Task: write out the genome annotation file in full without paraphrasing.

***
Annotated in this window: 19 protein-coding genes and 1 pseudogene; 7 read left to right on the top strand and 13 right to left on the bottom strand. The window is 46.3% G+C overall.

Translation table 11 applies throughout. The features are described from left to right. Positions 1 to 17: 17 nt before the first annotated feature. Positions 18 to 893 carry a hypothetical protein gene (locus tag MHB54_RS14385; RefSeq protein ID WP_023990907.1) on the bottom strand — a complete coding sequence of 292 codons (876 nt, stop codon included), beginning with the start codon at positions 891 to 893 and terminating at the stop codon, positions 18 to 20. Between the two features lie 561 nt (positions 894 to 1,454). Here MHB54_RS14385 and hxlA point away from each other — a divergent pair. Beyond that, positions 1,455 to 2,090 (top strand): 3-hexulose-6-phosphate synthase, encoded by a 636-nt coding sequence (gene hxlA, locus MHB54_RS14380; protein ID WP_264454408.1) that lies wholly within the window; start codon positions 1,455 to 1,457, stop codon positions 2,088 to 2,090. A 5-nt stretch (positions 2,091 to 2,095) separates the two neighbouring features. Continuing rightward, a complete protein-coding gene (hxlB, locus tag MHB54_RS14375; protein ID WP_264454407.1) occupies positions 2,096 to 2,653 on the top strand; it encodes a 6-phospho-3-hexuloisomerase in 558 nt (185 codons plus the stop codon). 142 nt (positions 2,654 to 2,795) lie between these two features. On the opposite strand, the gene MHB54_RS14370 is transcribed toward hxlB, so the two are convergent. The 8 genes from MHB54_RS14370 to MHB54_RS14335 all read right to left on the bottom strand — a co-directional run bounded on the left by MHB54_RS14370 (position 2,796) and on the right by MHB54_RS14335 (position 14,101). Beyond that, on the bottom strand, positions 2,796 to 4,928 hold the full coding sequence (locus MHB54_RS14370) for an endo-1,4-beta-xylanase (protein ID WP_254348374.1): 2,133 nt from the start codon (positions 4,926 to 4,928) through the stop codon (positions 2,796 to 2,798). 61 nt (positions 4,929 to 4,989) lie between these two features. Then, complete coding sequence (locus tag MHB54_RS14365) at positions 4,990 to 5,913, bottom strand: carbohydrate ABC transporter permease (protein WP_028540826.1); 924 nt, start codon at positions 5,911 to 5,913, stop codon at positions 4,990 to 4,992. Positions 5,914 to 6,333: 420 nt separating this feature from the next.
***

Annotated in this window: 19 protein-coding genes and 1 pseudogene; 7 read left to right on the top strand and 13 right to left on the bottom strand. The window is 46.3% G+C overall.

Translation table 11 applies throughout. The features are described from left to right. Positions 1 to 17: 17 nt before the first annotated feature. Positions 18 to 893 carry a hypothetical protein gene (locus tag MHB54_RS14385; RefSeq protein ID WP_023990907.1) on the bottom strand — a complete coding sequence of 292 codons (876 nt, stop codon included), beginning with the start codon at positions 891 to 893 and terminating at the stop codon, positions 18 to 20. Between the two features lie 561 nt (positions 894 to 1,454). Here MHB54_RS14385 and hxlA point away from each other — a divergent pair. Beyond that, positions 1,455 to 2,090 (top strand): 3-hexulose-6-phosphate synthase, encoded by a 636-nt coding sequence (gene hxlA, locus MHB54_RS14380; protein ID WP_264454408.1) that lies wholly within the window; start codon positions 1,455 to 1,457, stop codon positions 2,088 to 2,090. A 5-nt stretch (positions 2,091 to 2,095) separates the two neighbouring features. Continuing rightward, a complete protein-coding gene (hxlB, locus tag MHB54_RS14375; protein ID WP_264454407.1) occupies positions 2,096 to 2,653 on the top strand; it encodes a 6-phospho-3-hexuloisomerase in 558 nt (185 codons plus the stop codon). 142 nt (positions 2,654 to 2,795) lie between these two features. On the opposite strand, the gene MHB54_RS14370 is transcribed toward hxlB, so the two are convergent. The 8 genes from MHB54_RS14370 to MHB54_RS14335 all read right to left on the bottom strand — a co-directional run bounded on the left by MHB54_RS14370 (position 2,796) and on the right by MHB54_RS14335 (position 14,101). Beyond that, on the bottom strand, positions 2,796 to 4,928 hold the full coding sequence (locus MHB54_RS14370) for an endo-1,4-beta-xylanase (protein ID WP_254348374.1): 2,133 nt from the start codon (positions 4,926 to 4,928) through the stop codon (positions 2,796 to 2,798). 61 nt (positions 4,929 to 4,989) lie between these two features. Then, complete coding sequence (locus tag MHB54_RS14365) at positions 4,990 to 5,913, bottom strand: carbohydrate ABC transporter permease (protein WP_028540826.1); 924 nt, start codon at positions 5,911 to 5,913, stop codon at positions 4,990 to 4,992. Positions 5,914 to 6,333: 420 nt separating this feature from the next.